• angiogenesis;
  • bone marrow cells;
  • brain tumor;
  • endothelial progenitor cells;
  • vasculogenesis


Objective: Neovascularization is essential for tumor growth and invasion. Mounting evidence suggests that tumor cells recruit circulating endothelial progenitor cells to promote vasculogenesis to compliment tumor angiogenesis. This study examines the constitutive role of bone marrow-derived cells in this process.

Methods: Rat glioma cells were implanted into brains of T-cell-depleted knockout mice. At various timepoints after tumor implantation, Naïve bone marrow cells from ubiquitous transgenic mice expressing green fluorescent protein (GFP) were infused into these animals. The incorporation of GFP-positive cells into the vascular architecture was visualized by fluorescence confocal microscopy in conjunction with the transcription profiles of vascular endothelial growth factor (VEGF) and angiopoietin-1 and -2 (Ang-1 and Ang-2).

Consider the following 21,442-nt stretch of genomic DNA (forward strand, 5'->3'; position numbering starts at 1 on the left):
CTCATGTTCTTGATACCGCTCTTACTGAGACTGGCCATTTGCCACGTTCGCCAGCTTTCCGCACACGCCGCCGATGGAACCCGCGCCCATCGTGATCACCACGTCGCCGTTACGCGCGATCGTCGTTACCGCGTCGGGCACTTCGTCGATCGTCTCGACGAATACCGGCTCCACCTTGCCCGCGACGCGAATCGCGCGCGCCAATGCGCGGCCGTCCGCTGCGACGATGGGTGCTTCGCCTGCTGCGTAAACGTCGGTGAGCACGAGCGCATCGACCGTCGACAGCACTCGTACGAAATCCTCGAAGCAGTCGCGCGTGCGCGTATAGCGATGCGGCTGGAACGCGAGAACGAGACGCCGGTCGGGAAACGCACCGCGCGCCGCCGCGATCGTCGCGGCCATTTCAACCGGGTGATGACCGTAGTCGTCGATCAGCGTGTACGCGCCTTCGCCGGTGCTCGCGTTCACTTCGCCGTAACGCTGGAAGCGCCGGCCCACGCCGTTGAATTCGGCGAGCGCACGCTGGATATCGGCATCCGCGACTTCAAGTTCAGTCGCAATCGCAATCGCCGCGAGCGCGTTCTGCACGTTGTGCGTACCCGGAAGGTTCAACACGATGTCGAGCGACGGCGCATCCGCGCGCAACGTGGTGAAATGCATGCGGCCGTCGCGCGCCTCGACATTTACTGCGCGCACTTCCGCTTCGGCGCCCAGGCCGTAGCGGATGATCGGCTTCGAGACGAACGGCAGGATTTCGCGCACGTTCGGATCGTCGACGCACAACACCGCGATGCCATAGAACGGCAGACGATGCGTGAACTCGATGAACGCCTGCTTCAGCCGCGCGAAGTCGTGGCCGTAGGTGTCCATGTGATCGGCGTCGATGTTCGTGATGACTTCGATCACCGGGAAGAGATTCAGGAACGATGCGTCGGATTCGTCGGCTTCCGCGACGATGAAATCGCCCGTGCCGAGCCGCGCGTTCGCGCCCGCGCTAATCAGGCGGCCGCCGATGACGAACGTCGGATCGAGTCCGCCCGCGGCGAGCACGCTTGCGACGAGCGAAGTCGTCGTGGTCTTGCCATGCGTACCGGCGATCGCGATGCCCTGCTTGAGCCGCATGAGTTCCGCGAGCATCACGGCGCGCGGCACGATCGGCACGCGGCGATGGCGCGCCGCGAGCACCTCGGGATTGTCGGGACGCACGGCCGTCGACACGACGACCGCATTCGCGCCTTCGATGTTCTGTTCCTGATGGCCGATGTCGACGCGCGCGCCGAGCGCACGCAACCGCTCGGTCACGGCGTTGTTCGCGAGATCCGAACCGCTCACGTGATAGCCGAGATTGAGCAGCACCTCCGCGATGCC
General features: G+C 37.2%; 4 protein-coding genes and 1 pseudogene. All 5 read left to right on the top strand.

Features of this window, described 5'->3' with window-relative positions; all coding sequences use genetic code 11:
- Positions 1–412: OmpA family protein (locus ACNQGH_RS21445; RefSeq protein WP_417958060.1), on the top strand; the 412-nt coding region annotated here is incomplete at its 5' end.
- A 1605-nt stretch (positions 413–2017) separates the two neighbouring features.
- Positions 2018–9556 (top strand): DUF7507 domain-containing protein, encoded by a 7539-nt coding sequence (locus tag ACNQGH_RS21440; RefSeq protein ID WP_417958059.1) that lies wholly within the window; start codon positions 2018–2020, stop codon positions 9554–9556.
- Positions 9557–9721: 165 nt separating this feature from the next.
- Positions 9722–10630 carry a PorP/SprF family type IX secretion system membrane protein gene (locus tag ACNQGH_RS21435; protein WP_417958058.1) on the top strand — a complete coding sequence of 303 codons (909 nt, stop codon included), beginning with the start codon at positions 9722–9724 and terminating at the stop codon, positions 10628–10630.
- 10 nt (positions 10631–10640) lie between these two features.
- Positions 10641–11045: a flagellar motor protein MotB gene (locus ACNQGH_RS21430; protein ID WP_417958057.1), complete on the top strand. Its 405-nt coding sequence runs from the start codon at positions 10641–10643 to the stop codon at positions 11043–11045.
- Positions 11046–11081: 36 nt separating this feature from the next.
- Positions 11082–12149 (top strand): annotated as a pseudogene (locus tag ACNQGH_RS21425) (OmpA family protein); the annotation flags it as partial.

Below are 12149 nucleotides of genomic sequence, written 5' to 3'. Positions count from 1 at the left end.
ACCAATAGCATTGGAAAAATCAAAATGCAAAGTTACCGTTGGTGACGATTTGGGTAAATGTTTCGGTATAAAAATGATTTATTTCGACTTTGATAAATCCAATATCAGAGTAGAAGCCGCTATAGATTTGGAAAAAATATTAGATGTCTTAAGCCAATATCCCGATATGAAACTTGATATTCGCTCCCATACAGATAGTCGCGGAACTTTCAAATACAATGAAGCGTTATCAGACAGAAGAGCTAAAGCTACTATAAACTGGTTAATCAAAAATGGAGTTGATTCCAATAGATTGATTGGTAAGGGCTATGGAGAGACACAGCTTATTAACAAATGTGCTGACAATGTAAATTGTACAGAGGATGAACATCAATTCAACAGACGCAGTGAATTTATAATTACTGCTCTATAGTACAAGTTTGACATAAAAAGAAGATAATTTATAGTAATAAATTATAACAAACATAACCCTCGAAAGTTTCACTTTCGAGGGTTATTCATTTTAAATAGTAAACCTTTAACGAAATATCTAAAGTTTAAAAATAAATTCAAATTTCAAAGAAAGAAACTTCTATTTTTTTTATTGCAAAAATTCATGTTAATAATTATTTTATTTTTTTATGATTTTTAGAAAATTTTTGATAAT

Results: Of the cells infused, 8 days after tumor implantation, 0.49% were found exclusively sequestered in the vicinity of tumor vessels. This coincided with a decline in the expression of Ang-1 and a rise in the expression of VEGF and Ang-2. A few of these cells (0.66 of the 0.49%) localized onto the vascular wall. They resembled endothelial cells and expressed vWF.

Conclusion: The incorporation of bone marrow-derived unpurified endothelial cells into the tumor vascular bed is both time-limited and infrequent. These cells may play a supportive rather than a constitutive role in tumor neovascularization.